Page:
Voice of Gibraltar Group[edit]

The 2002 Referendum Campaign

The Voice of Gibraltar Group was founded in 1996.[23] In 1997 it organised a march attended by 10,000 people campaigning for Spanish recognition of Gibraltarians' rights within the EU for the support of the new British Labour Government in this matter.[24] In 2001 it drew criticism from the Government of Gibraltar for pressuring the Select Committee of the House of Assembly to accelerate completion of its work[25] and for introducing what the Government claimed were partisan politics into the matter of Gibraltar remaining British.[26] The same year, in concert with the Self-Determination for Gibraltar Group, the VOGG organised a demonstration attended by an estimated 10,000 people.[27] Joining a Government-sponsored initiative led by local musicians[28] under the auspices of Rock on the Rock Club, a non-political organisation, the VOGG mounted protest in Neath, the constituency of Peter Hain the UK Minister for Europe.[29] It campaigned, with others, for a "no" vote in the 2002 referendum[30] It has been described as "Gibraltar's most-hardline protest group".[29]

Integration With Britain Movement[edit]

The Integration With Britain Movement (IWBM) is a pressure group advocating further integration with the United Kingdom. They aim for Gibraltar to attain a state of devolved integration similar to that pertaining in Scotland, Wales & Northern Ireland. They are led by Joe Caruana and are successors to the defunct Integration With Britain Party (IWBP).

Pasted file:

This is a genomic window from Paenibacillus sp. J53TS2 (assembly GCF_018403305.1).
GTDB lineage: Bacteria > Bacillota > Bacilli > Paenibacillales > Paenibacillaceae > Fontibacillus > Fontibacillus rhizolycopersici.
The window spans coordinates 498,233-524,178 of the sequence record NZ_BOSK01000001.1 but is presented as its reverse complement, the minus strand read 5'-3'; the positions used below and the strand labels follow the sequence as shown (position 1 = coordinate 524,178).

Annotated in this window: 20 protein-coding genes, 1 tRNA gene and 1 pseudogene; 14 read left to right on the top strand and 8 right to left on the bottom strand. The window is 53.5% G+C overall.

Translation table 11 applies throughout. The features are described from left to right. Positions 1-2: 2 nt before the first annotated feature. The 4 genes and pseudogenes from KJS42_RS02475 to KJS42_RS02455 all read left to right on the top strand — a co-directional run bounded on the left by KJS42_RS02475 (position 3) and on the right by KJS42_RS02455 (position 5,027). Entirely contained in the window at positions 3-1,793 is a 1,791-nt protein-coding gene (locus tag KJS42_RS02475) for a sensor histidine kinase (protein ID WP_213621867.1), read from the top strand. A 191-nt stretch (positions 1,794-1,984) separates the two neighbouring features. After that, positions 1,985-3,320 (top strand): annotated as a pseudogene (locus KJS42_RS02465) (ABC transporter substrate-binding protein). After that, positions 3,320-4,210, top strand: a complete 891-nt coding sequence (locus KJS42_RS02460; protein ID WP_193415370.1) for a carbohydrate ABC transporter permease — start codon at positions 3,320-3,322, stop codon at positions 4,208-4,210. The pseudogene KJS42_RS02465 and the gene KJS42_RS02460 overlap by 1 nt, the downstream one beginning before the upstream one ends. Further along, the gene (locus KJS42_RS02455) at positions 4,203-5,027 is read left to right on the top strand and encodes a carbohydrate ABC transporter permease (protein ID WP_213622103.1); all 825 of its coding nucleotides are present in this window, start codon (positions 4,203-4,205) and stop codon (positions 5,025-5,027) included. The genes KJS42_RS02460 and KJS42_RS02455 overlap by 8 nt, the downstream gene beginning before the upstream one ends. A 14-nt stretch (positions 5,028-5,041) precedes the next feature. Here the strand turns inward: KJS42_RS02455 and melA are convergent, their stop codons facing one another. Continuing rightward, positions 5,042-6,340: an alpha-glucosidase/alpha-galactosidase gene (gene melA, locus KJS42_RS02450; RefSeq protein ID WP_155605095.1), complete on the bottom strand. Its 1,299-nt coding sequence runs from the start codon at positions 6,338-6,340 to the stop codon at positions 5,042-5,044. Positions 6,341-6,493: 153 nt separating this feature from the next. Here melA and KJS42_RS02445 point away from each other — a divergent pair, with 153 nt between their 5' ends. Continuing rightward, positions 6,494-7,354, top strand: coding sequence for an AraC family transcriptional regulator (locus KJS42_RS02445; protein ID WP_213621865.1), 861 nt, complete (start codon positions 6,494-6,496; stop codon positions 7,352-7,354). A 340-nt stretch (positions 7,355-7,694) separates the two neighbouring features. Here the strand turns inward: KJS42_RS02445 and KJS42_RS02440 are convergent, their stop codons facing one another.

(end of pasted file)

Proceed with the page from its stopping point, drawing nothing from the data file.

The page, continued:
See also[edit]

Main article: Outline of Gibraltar

References[edit]

  1. ^ "Q&A: Gibraltar's referendum". BBC News. 2002-11-08. Retrieved 2010-05-22. 
  2. ^ http://www.gbc.gi/upload/pdf/Gib%201969%20Constitution.pdf
  3. ^ Oliva, Francis (13 December 2011). "Picardo announces new Govt ministerial portfolios". Gibraltar Chronicle. Retrieved 13 December 2011. 
  4. ^ "Explanatory Notes to European Parliament (Representation) Act 2003". The Office of Public Sector Information. 2003-05-13. Archived from the original on 2010-02-13. Retrieved 2010-02-13. 
  5. ^ "European Parliament (Representation) Act 2003". The Office of Public Sector Information. Archived from the original on 2010-02-12. Retrieved 2010-02-13. 
  6. ^ Conservative landslide
  7. ^ EU election 2009
  8. ^ a b http://www.gibraltar.gi/locals/news.php?action=view_article&article=850
  9. ^ http://www.gibraltarlaws.gov.gi/constitution.php
  10. ^ Anomalous Spanish enclaves
  11. ^ Speech by The Chief Minister[dead link]
  12. ^ Gold, Peter (2005). Gibraltar: British or Spanish?. Routledge. p. 66. ISBN 978-0-415-34795-2. Retrieved 2010-07-07. 
  13. ^ Gold, Peter (2005). Gibraltar: British or Spanish?. Routledge. p. 397. ISBN 978-0-415-34795-2. Retrieved 2010-07-07. 
  14. ^ Garcia, Dr. Joseph H. (1994). Rock of the Gibraltarians. Medsun Publishing. p. 127. 
  15. ^ C4 resolution on Gibraltar
  16. ^ Gibraltar Government view 2008
  17. ^ Answer to Q257 at the FAC hearing
  18. ^ Speech by the Chief Minister, 2008
  19. ^ http://www.electionguide.org/results.php?ID=483
  20. ^ Statement in the UK Parliament
  21. ^ GGR widens scope
  22. ^ "Environmental Safety Group". Retrieved 7 August 2012. 
  23. ^ http://gbn.gi/books/hftnmgibraltar2000.pdf
  24. ^ Gibraltar: British or Spanish? Peter Gold, p.183
  25. ^ http://www.gibraltar.gov.gi/latest_news/press_releases/2001/50-2001.HTM
  26. ^ http://www.gibraltar.gov.gi/latest_news/press_releases/2002/20-2002.htm
  27. ^ Gibraltar: British or Spanish? Peter Gold, p.258
  28. ^ Neath Petition 2002
  29. ^ a b VOGG Neath campaigning
  30. ^ ILF Campaign with VOGG

External links[edit]